RUSI in the News 3 December - 9 December


HMS Illustrious was part of the nation's identity – we sailors feel real grief at her loss

The next generation of sailors will undoubtedly feel a similar bond with the Royal Navy’s new carrier, HMS Queen Elizabeth. We can only hope that the next generation of the British public can feel a similar sense that the new ship is part of the nation’s identity, as we did with Lusty

Peter Roberts for The Telegraph, 7 Decmber

Counter terror policies must deliver nuance

The concern now is that Mr Trump’s counter-terrorism efforts are not going to address these errors. On the contrary, he may very well build on those flaws. Any effective counterterrorism strategy has to recognise, first and foremost, that Muslim Americans are citizens of America, rather than tools in counter-terrorism or counter-radicalisation measures. Those voices that are promoted ought to have currency on the popular level either as community figures, or as genuine experts, rather than simply being supportive of the political executive – even when they are openly opposed to the political power of the day.

HA Hellyer for The National, 7 December

Quoted in the Media

The Fight against Daesh

How ISIS Returned to Syria

“The regime has mostly ignored ISIL,” said Karin von Hippel, a former State Department official who worked on the Syria issue for six years until November, 2015. You would be hard pressed to find many instances of the regime attacking ISIL—and the few sporadic attacks that have taken place have targeted more civilians than ISIL fighters.”

Karin von Hippel for The Daily Beast, 05 December

Coalition strikes Mosul hospital amidst heavy fighting between Iraqi forces and ISIS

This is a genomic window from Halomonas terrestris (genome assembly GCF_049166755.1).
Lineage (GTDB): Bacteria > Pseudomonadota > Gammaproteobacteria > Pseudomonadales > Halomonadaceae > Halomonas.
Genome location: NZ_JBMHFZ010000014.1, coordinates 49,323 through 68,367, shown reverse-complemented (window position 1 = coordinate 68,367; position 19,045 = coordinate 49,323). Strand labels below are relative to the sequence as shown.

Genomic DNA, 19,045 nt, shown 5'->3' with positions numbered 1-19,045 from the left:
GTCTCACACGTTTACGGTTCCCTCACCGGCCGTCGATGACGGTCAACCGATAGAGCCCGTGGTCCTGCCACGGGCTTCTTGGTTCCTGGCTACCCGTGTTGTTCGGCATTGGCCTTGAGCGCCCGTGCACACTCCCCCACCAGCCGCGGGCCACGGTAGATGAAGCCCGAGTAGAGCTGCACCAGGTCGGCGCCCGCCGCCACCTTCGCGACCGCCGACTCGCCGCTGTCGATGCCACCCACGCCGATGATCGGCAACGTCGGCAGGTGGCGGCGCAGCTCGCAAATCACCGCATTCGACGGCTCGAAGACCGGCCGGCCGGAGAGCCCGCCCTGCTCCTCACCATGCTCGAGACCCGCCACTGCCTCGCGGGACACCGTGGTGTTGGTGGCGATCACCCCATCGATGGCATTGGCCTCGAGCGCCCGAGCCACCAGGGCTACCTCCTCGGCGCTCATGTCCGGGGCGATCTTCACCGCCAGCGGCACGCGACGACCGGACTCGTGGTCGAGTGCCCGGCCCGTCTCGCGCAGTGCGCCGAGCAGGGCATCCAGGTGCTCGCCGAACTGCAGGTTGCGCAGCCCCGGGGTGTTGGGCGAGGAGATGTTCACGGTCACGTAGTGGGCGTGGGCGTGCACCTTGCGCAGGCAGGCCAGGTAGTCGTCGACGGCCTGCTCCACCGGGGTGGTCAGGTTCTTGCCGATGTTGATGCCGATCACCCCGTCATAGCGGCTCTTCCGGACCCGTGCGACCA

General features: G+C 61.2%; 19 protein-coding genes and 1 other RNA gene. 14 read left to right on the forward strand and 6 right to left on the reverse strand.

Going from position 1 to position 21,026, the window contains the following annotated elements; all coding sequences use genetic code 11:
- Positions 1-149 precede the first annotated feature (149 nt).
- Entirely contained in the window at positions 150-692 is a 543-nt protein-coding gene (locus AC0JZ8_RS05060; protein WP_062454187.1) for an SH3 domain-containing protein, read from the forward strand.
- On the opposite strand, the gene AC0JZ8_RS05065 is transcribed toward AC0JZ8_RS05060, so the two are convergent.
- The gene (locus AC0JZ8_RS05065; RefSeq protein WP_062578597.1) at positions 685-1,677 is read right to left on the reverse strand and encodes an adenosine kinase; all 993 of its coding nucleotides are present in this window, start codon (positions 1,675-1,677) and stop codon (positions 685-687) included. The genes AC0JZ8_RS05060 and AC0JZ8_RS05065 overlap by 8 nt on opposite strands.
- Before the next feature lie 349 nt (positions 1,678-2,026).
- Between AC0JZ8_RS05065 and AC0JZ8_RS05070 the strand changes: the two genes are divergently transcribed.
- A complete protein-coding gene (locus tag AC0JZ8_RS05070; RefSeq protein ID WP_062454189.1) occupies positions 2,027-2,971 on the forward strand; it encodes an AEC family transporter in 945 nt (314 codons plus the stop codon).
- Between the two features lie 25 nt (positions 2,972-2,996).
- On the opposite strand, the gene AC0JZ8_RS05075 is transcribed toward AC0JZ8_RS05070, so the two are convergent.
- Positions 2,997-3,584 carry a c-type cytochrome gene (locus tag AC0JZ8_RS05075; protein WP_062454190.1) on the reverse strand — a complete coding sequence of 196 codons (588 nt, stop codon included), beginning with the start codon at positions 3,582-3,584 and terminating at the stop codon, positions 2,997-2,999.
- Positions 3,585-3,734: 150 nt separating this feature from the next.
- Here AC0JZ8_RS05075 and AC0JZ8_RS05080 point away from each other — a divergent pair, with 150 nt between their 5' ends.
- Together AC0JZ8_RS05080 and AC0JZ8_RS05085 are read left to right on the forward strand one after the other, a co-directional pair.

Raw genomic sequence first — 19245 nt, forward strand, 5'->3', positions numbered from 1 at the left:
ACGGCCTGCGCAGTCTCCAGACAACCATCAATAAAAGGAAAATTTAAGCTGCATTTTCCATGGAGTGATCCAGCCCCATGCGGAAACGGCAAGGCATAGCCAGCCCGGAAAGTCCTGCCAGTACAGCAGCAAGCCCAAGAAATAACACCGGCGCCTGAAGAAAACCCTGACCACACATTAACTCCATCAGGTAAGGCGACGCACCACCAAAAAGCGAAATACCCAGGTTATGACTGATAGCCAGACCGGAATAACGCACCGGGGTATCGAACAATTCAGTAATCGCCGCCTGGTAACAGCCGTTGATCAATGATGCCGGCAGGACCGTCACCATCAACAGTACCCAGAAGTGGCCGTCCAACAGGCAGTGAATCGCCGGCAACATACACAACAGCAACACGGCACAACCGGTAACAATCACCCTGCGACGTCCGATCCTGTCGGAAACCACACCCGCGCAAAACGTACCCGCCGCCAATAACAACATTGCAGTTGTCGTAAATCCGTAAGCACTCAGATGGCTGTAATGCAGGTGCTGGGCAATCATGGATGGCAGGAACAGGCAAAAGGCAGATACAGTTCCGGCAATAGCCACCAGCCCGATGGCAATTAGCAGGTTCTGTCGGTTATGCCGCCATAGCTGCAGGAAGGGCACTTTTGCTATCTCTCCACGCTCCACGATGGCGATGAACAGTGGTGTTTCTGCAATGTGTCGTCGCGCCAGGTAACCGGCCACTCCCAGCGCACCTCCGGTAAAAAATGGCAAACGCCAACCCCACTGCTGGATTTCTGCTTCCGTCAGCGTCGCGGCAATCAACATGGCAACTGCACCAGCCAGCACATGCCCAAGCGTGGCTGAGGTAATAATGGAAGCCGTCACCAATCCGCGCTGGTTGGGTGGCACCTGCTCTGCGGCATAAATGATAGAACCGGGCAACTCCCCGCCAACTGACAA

“There is little doubt that the fight ISIS has put up is more than was expected. The problem is made worse by the lack of available forces that can successfully close the noose around Mosul and get ISIS to divert resources away from defending the eastern side of the city,” he said.

“As such, it’s placing undue pressure on those units operating in the eastern neighbourhoods of Mosul, hugely slowing down the advance,” he said.

Michael Stephens for ARA News, 8 December

Russian Deployment in Syria

Second Russian fighter jet deployed in Syria ‘crashes into the Mediterranean while attempting to land on aircraft carrier’

Igor Sutyagin, a senior research fellow at the Royal United Services Institute said the lack of a catapult system to launch the planes has hampered the ability of pilots to operate at sea.

Igor Sutyagin for The Sun, 5 December

UK Defence Planning

Amid Trump concerns, Japan could learn from US-UK alliance

He said: "If President Trump is going to be 'putting America first,' the U.K. government also needs, if necessary, to put Britain first. That means thinking a bit more about our ability to act more independently, including with military force. We need to have options for working militarily by ourselves without American support, and we need to be thinking about cooperating with our European allies."

Malcolm Chalmers for Nikkei Asian Review, 5 December

EXCLUSIVE: British Army has just FIVE Russian interpreters despite Cold War threat